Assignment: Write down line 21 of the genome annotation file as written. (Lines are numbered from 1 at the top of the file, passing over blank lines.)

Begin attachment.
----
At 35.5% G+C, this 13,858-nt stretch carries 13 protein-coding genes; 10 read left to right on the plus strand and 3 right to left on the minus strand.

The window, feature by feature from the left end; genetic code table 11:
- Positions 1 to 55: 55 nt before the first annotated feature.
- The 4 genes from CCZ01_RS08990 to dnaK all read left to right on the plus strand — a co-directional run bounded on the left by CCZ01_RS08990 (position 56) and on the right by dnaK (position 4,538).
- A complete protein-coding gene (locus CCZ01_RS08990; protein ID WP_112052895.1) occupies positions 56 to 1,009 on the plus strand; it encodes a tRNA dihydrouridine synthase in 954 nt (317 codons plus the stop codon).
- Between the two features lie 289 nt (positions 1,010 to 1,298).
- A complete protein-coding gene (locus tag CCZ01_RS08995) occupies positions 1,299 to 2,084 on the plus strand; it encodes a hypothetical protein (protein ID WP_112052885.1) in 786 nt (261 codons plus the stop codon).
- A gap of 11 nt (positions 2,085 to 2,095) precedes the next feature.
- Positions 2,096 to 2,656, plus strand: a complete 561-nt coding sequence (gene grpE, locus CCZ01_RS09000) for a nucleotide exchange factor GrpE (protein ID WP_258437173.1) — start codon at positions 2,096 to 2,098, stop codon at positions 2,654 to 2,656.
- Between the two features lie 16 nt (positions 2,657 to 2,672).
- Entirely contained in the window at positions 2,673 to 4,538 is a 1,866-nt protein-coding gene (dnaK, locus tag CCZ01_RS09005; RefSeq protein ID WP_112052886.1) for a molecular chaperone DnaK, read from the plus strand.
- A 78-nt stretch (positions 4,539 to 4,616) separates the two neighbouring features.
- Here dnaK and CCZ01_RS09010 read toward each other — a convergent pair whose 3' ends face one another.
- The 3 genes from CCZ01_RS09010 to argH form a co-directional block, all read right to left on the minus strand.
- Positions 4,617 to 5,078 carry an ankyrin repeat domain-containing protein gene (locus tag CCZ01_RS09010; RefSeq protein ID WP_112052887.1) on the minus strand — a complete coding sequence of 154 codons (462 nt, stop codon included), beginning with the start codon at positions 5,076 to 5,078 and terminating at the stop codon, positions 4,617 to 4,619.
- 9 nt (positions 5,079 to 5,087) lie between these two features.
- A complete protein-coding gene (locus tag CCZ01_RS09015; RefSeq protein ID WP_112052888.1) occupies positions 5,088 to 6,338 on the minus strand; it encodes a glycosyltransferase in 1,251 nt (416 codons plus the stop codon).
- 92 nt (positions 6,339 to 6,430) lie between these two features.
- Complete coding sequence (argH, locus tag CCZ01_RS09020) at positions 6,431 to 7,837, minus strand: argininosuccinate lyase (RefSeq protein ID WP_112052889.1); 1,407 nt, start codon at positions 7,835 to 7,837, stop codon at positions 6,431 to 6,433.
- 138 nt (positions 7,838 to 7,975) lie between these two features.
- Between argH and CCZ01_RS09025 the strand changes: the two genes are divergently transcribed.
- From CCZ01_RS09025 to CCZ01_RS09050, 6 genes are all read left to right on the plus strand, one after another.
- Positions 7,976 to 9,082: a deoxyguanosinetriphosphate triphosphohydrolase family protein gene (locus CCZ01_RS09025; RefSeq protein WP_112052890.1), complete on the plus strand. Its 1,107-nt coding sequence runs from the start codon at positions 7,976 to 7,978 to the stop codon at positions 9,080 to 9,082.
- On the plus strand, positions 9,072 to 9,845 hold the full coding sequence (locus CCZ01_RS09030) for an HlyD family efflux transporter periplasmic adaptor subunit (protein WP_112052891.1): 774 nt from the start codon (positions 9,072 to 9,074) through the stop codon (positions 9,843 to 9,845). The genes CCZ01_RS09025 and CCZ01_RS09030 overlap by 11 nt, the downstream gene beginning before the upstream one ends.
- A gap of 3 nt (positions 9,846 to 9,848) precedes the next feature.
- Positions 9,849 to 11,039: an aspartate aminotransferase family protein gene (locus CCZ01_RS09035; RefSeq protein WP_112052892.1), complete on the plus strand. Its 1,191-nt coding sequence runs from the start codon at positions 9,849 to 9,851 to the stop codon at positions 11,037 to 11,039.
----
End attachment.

- Between argH and CCZ01_RS09025 the strand changes: the two genes are divergently transcribed.